How Obamacare Will Impact Your Business This Year

Written by: Natalie Klyashtorny

As The Affordable Care Act, which is commonly referred to as Obamacare, goes into effect, it will have a financial impact upon small businesses throughout the United States.

Starting this year, the federal government is imposing a new tax on health insurance carriers based upon their share of the so-called “fully-insured market”, which is primarily comprised of the type of health insurance plans commonly purchased by small businesses. Although imposed upon health insurance carriers, this will operate as a de facto tax upon small businesses as many of these carriers have already acknowledged that they will pass the added cost onto employers, potentially resulting in an increase in insurance premiums of 2% to 2.5%.

On the positive side, businesses with fewer than 25 employees will be able to take advantage of a tax credit of 50% of the cost of their health insurance plans if they opt to buy the plans from the new government-run small-business exchange.

Additionally, as of this year, for businesses with no more than 50 employees, health insurance carriers will be prohibited from basing premiums for new plans upon certain criteria, such as the company’s industry, claim history or the gender of their employees. Furthermore, health insurance carriers will not be able to refuse health insurance coverage based upon the health status or a pre-existing condition of a company’s employees or their dependents.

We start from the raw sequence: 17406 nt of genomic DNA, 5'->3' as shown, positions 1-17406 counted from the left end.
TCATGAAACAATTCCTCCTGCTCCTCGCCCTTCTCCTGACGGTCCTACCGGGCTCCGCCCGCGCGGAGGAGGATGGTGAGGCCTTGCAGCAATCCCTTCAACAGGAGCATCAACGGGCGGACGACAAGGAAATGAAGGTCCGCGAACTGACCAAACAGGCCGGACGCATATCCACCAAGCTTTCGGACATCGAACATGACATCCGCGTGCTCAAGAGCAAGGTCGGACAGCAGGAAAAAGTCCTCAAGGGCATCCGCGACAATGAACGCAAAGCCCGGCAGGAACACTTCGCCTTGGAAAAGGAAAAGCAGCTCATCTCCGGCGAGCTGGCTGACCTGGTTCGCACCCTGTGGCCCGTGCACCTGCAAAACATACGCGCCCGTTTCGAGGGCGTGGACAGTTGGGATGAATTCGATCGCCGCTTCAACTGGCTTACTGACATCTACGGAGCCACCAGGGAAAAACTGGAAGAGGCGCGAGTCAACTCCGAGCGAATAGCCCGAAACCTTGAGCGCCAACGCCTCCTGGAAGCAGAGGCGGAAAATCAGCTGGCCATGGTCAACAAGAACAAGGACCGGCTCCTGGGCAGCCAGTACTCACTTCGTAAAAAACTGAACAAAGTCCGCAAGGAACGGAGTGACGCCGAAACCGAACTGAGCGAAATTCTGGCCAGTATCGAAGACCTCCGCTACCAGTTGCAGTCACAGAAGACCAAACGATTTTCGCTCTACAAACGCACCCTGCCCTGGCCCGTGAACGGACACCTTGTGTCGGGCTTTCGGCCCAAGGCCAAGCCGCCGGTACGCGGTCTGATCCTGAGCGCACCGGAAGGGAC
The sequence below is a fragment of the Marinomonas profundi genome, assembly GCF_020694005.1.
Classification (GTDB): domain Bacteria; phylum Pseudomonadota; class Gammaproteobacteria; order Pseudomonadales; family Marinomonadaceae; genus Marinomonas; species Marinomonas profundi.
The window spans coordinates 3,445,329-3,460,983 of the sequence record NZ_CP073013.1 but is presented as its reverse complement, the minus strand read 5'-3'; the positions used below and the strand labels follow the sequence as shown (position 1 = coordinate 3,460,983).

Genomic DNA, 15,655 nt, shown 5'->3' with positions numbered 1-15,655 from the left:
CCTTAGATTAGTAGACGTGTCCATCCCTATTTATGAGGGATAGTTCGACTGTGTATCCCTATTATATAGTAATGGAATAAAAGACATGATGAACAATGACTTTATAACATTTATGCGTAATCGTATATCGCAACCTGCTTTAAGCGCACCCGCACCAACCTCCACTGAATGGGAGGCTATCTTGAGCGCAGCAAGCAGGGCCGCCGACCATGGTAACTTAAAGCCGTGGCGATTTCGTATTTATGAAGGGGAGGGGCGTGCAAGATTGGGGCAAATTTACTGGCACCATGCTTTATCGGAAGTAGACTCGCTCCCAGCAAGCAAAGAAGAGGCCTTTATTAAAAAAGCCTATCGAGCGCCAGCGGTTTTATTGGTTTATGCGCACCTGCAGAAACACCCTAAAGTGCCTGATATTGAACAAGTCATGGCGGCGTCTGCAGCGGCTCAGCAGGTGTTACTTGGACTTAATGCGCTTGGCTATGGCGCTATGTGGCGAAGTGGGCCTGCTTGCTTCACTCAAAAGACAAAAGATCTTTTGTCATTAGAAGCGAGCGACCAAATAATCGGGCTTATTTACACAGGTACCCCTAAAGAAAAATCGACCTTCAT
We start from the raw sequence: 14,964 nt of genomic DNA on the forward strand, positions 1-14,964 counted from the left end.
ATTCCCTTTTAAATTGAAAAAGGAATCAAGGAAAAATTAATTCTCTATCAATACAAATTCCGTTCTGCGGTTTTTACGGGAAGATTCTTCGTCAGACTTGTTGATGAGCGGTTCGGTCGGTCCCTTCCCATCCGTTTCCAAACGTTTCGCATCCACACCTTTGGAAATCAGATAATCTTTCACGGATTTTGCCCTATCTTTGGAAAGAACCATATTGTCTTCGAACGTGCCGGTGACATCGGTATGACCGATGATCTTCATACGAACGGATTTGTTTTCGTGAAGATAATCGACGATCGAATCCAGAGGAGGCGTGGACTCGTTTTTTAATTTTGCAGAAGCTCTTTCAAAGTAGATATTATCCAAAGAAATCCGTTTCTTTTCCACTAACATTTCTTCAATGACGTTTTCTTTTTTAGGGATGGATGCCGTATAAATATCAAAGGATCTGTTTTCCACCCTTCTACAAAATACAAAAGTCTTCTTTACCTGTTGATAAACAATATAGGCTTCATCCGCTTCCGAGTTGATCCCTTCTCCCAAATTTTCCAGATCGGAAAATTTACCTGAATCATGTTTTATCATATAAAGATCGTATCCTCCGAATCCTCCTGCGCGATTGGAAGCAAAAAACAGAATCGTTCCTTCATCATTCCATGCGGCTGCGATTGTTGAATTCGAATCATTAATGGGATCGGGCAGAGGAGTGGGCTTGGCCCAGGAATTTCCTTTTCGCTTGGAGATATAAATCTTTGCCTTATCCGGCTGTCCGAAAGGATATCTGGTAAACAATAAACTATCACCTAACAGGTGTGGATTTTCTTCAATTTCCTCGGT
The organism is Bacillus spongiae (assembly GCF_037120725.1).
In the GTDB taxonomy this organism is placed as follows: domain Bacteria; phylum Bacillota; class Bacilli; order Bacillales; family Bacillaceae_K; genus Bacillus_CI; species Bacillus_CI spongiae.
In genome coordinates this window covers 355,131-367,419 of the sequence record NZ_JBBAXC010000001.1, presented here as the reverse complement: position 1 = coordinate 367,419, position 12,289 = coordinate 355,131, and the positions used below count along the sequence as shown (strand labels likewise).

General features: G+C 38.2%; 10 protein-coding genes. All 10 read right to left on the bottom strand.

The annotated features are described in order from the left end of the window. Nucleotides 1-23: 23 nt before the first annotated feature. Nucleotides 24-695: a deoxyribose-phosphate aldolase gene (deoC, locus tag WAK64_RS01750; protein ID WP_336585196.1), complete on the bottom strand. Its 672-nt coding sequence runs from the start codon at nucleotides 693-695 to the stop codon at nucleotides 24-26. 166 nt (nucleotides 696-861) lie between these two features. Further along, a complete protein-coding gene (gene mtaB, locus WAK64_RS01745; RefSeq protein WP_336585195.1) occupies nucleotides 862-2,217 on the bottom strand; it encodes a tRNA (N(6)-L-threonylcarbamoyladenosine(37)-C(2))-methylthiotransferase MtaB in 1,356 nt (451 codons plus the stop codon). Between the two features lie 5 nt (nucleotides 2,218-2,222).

There are several provisions of Obamacare which have been deferred into the future, however. The most significant one is the so-called “employer mandate”, pursuant to which businesses with 50 or more employees would otherwise be required to offer sufficient health insurance coverage starting in 2014 or face the imposition of a fine.  The Obama Administration announced that it would refrain from penalizing employers which do not comply with this mandate in 2014, thus deferring the mandate until the start of 2015.

The United States Department of Labor also announced that it would defer requiring businesses with 200 or more employees to start automatically enrolling new hires into their health insurance plans or imposing penalties on businesses which wait longer than 90 days to allow new employees to enroll in the company’s health insurance plan.